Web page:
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Bacteria from our guts have the tools to solve blood bank shortages

The discovery of a new enzyme system that can convert type A blood into type O blood could ease strain on universal donors and transform healthcare

We all need blood. While millions of people do donate regularly, patient access to blood supplies can be limited by blood type.

There are four distinct human blood types. Blood cells display complex sugars called glycans on their surfaces, and these vary in the individual sugars they contain and how they are linked together. The glycans you have on your blood cell surfaces determine your blood type. These glycans are recognized by your immune system, whose job it is to find and destroy intruders. This is why the glycans are often also referred to as “antigens,” molecules that can trigger an immune reaction in a person who does not naturally produce that substance. Put simply, type A blood cells carry the A antigen, type B cells carry the B antigen, type AB cells carry both, and type O cells carry neither.

When someone receives a transfusion, they can only receive blood cells their body is able to recognize. Because it lacks any cell-surface glycans, type O is considered a “universal donor” blood, because it does not trigger an immune response from A or B type patients. Type O blood is the most common in most countries, found in around 45 to 55 percent of people, but available supply is still not nearly enough to satisfy demand.

This is why blood drives are always looking for more type O donors - but what if there were a way to convert all blood types into type O, by removing those pesky glycans from the blood cell surfaces? Scientists working at the University of British Columbia (UBC) in Vancouver, Canada may have found a way. A group of biochemists led by Stephen Withers have found a simple enzymatic pathway that can be used to directly convert type A into type O blood. This study was led by post-doc Peter Rahfeld, who discovered the enzymes that work together to very efficiently remove the A antigen.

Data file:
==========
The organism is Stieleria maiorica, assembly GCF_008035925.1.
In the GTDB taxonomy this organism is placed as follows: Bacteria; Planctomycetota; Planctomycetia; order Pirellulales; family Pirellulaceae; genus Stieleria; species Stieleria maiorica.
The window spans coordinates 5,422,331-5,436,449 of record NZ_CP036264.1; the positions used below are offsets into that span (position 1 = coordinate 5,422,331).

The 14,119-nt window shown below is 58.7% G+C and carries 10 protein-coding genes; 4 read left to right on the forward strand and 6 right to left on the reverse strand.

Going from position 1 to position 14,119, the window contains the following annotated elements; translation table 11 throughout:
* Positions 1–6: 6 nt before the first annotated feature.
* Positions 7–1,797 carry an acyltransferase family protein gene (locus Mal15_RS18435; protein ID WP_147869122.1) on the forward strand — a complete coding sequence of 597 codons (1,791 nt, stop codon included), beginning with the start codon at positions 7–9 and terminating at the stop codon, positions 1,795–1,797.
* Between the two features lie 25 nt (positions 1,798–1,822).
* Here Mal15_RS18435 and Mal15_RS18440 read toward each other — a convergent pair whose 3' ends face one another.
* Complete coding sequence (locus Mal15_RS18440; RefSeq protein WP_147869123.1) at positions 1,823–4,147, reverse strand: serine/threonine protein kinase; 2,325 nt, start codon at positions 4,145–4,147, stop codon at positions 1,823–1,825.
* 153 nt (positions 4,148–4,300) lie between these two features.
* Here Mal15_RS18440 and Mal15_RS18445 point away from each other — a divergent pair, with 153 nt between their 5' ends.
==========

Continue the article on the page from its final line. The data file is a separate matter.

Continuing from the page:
The idea of using enzymes called glycosidases with this kind of sugar-removing activity in order to create universal donor blood is actually quite old. In the 1980s, a team of researchers led by Jack Goldstein and Lilian Reich at Cornell University Medical College and the Memorial Sloan-Kettering Cancer Center found that a well-known α-galactosidase enzyme – isolated from coffee beans – could be used to remove the sugar that defines type B blood cells. They also showed that a type B patient’s blood cells could be enzymatically treated and returned to their veins. This process created blood that could then be transfused into type A and type O humans, with no harmful side effects. The cells were able to carry oxygen in the normal way, maintain their correct shape, and survive for the normal expected lifespan of a blood cell.

Their technique of using enzymes to make type O blood would increase the amount of universal donor blood available. This early research was a huge breakthrough, but the technology never reached the clinic. 

Now a new technique help scientists this possible. Find out how in this video ....



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